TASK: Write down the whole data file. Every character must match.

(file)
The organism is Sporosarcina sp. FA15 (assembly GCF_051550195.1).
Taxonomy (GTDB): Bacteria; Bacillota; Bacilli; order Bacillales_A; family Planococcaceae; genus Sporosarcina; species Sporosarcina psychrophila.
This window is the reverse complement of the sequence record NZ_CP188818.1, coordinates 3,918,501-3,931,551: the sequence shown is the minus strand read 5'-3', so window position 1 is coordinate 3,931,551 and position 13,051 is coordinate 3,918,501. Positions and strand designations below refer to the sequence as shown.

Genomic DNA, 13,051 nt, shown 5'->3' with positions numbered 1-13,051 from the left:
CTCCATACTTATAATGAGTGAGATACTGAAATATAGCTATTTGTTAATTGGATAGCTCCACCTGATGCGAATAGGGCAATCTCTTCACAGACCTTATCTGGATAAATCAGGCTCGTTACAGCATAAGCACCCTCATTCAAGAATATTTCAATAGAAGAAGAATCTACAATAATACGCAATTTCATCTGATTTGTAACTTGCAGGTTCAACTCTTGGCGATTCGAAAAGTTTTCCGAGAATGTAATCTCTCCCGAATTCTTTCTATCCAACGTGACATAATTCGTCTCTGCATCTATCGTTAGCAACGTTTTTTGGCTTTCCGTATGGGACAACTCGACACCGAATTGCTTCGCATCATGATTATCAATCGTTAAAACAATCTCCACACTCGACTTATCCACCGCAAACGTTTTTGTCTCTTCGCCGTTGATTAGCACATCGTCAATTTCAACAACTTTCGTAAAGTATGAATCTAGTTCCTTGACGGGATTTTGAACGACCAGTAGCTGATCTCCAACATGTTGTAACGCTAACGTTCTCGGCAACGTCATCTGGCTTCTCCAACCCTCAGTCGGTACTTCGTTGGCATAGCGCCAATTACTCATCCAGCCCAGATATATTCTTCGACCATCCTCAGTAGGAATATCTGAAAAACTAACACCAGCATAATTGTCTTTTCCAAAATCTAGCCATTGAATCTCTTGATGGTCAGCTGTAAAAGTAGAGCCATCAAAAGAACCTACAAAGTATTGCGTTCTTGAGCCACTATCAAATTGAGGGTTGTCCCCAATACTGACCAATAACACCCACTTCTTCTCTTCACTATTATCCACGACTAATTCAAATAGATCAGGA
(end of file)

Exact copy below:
The organism is Sporosarcina sp. FA15 (assembly GCF_051550195.1).
Taxonomy (GTDB): Bacteria; Bacillota; Bacilli; order Bacillales_A; family Planococcaceae; genus Sporosarcina; species Sporosarcina psychrophila.
This window is the reverse complement of the sequence record NZ_CP188818.1, coordinates 3,918,501-3,931,551: the sequence shown is the minus strand read 5'-3', so window position 1 is coordinate 3,931,551 and position 13,051 is coordinate 3,918,501. Positions and strand designations below refer to the sequence as shown.

Genomic DNA, 13,051 nt, shown 5'->3' with positions numbered 1-13,051 from the left:
CTCCATACTTATAATGAGTGAGATACTGAAATATAGCTATTTGTTAATTGGATAGCTCCACCTGATGCGAATAGGGCAATCTCTTCACAGACCTTATCTGGATAAATCAGGCTCGTTACAGCATAAGCACCCTCATTCAAGAATATTTCAATAGAAGAAGAATCTACAATAATACGCAATTTCATCTGATTTGTAACTTGCAGGTTCAACTCTTGGCGATTCGAAAAGTTTTCCGAGAATGTAATCTCTCCCGAATTCTTTCTATCCAACGTGACATAATTCGTCTCTGCATCTATCGTTAGCAACGTTTTTTGGCTTTCCGTATGGGACAACTCGACACCGAATTGCTTCGCATCATGATTATCAATCGTTAAAACAATCTCCACACTCGACTTATCCACCGCAAACGTTTTTGTCTCTTCGCCGTTGATTAGCACATCGTCAATTTCAACAACTTTCGTAAAGTATGAATCTAGTTCCTTGACGGGATTTTGAACGACCAGTAGCTGATCTCCAACATGTTGTAACGCTAACGTTCTCGGCAACGTCATCTGGCTTCTCCAACCCTCAGTCGGTACTTCGTTGGCATAGCGCCAATTACTCATCCAGCCCAGATATATTCTTCGACCATCCTCAGTAGGAATATCTGAAAAACTAACACCAGCATAATTGTCTTTTCCAAAATCTAGCCATTGAATCTCTTGATGGTCAGCTGTAAAAGTAGAGCCATCAAAAGAACCTACAAAGTATTGCGTTCTTGAGCCACTATCAAATTGAGGGTTGTCCCCAATACTGACCAATAACACCCACTTCTTCTCTTCACTATTATCCACGACTAATTCAAATAGATCAGGA